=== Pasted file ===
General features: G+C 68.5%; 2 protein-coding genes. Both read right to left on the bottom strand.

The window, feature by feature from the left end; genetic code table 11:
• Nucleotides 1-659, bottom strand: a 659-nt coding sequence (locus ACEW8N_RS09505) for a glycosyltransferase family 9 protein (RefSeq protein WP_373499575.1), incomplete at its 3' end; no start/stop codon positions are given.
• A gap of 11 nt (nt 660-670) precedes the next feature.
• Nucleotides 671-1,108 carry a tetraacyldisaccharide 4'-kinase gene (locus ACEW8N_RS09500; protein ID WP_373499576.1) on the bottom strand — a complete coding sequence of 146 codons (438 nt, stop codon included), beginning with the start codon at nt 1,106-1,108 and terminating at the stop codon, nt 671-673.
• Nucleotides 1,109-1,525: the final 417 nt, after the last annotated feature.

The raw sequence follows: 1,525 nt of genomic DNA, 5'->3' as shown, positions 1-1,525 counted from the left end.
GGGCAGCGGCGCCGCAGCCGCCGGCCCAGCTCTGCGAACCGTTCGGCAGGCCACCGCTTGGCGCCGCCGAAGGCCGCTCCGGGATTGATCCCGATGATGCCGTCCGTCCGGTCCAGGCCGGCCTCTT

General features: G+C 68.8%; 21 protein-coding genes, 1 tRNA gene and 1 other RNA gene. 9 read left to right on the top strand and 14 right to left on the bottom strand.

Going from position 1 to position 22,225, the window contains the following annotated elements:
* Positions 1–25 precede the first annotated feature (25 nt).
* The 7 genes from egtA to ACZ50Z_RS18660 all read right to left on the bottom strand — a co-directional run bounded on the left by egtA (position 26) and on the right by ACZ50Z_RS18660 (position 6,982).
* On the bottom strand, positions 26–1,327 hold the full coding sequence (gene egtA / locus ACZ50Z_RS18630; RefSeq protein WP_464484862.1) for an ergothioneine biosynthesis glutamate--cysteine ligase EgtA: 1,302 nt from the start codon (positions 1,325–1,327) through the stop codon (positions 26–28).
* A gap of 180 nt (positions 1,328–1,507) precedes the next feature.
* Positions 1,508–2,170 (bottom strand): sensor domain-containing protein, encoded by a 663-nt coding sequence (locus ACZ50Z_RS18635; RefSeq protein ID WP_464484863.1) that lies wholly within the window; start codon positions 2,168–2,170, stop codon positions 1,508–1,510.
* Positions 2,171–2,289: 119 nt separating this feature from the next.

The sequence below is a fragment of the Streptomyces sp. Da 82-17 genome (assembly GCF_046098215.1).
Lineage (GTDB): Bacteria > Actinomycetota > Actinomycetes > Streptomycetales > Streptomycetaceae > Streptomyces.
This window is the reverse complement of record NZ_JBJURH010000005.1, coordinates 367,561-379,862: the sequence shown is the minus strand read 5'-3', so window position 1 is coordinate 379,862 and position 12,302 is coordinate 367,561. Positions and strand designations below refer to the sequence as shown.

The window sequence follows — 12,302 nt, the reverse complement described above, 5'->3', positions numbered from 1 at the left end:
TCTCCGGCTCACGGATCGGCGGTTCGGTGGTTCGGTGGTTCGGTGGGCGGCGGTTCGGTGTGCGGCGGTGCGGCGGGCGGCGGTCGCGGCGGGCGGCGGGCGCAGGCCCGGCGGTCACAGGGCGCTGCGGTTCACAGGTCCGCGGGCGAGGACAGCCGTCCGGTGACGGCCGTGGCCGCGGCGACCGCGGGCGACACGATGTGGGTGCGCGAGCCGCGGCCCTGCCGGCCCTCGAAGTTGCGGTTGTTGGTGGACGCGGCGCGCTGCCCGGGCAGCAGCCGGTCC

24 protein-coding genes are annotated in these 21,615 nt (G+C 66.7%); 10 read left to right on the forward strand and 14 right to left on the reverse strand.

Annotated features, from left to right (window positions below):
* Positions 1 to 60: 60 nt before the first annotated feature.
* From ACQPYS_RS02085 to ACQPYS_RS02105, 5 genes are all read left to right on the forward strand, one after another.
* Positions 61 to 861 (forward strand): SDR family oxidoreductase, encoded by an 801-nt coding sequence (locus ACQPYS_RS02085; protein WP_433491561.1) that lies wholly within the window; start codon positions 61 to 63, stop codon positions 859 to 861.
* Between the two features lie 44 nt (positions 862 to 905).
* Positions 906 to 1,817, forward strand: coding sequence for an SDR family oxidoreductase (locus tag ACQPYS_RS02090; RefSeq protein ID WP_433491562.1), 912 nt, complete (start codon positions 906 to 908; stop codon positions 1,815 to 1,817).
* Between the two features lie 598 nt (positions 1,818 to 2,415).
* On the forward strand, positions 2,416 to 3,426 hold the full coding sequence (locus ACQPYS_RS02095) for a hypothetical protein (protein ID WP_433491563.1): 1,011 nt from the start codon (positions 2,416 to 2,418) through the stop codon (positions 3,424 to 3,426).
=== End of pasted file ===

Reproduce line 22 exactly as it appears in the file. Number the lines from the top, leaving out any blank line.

24 protein-coding genes are annotated in these 21,615 nt (G+C 66.7%); 10 read left to right on the forward strand and 14 right to left on the reverse strand.